Other Creatures

  • Toads. American toad (Bufo americanus americanus) and Fowler's toad (B. fowleri) can often be seen along the trail. In late spring, the ground can be crawling with the little dime-sized toadlets emerging from Saco Lake and making their way to the woods.
  • Spring peeper (Hyla crucifer crucifer). You'll hear them from the swamp across the road, nearly a quarter of a mile away.


  • American beech (Fagus grandifolia). Dominant in the hardwood areas near the beginning of the trail.
  • White birch (Betula papyrifera). Common in the hardwood areas, and there are a few among the evergreens.
  • Eastern hemlock (Tsuga canadensis). Dominant in most of the evergreen areas.
  • Red spruce (Picea rubens). This is the dominant tree in the immediate area of the top of Elephant Head.


  • Hobblebush (Viburnum alnifolium). Common in hardwood areas, less so among the evergreens.


  • Trillium, including white (or large-flowered) trillium (Trillium grandiflorum), painted trillium (T. undulatum), and purple trillium (T. erectum). Very common all along the trail, flowering in late spring through late summer. Purple trillium is more common here than in any other place I know. Most trilliums (trillia? Plants of the genus Trillium) have practically no aroma, but the purple trillium has a strong scent of rotten meat. Great fun for the kids to smell!
  • Pink lady's slipper orchid (Cypripedium acaule). Rather rare on Elephant Head, but you can find them anywhere that's not too swampy. Blooming in late spring through mid-summer.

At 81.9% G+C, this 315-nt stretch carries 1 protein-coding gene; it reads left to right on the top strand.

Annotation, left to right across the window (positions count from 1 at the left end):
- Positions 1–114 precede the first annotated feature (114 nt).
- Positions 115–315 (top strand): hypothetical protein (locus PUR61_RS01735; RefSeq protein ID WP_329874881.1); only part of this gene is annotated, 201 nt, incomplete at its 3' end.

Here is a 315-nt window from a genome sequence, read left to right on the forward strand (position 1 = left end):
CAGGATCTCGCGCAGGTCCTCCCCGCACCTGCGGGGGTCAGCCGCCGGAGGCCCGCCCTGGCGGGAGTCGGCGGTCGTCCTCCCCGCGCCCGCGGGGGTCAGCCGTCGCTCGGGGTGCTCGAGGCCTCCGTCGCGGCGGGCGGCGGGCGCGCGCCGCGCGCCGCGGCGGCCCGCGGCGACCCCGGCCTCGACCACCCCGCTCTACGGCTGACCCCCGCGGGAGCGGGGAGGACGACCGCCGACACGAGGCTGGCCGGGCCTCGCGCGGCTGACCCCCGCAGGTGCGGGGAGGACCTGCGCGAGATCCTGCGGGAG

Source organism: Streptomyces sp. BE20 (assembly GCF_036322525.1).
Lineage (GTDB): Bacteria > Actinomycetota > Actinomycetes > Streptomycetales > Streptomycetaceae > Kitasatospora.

• Bluebead lily (Clintonia borealis). Very common in the hardwood areas. Flowers in mid spring. The distinctive "blue bead" fruits can be seen all summer long.
  • Trout lily (Erythronium americanum). They are more common here than in any other place I know, but you have to go in exactly the right week in early spring to see them blooming. There is an especially large stand of them just to the right of the trail where it climbs most steeply just before the top of Elephant Head. On this steep climb, you don't have to bend down to smell them!
  • Orange jewelweed (Impatiens capensis), also known as touch-me-not or spotted jewelweed. The swamps are thick with them. In early fall when they have gone to seed, their bean-like fruits are great fun for the kids. Pinch them gently, and they burst open, scattering seeds all over. (But it's hard to find one you can reach without falling into the mud.)
  • Lupine (Lupinus perennis). The meadow near the trail head has a thick stand of these beautiful flowers in late spring.
  • Roses (Rosa sp. Possibly R. virginiana). I'm almost convinced these are feral and not native wild roses. They grow along the northern edge of the meadow near the trail head, and there are fewer of them each year.
Wild roses in bud

Roses, either wild or feral, budding in the meadow near the Elephant Head Trail.

Other Plants

  • Wild sarsaparilla (Aralia nudicaulis). Very abundant along the trails.
  • Numerous lichens and algae grow on the bare rock of the summit.
  • Lowbush blueberry (Vaccinium angustifolium). Most years, you'll only find a few at the north end of the open area on top of Elephant Head, but some years there's a bumper crop. (There are even a few in Granddad's hiding place.)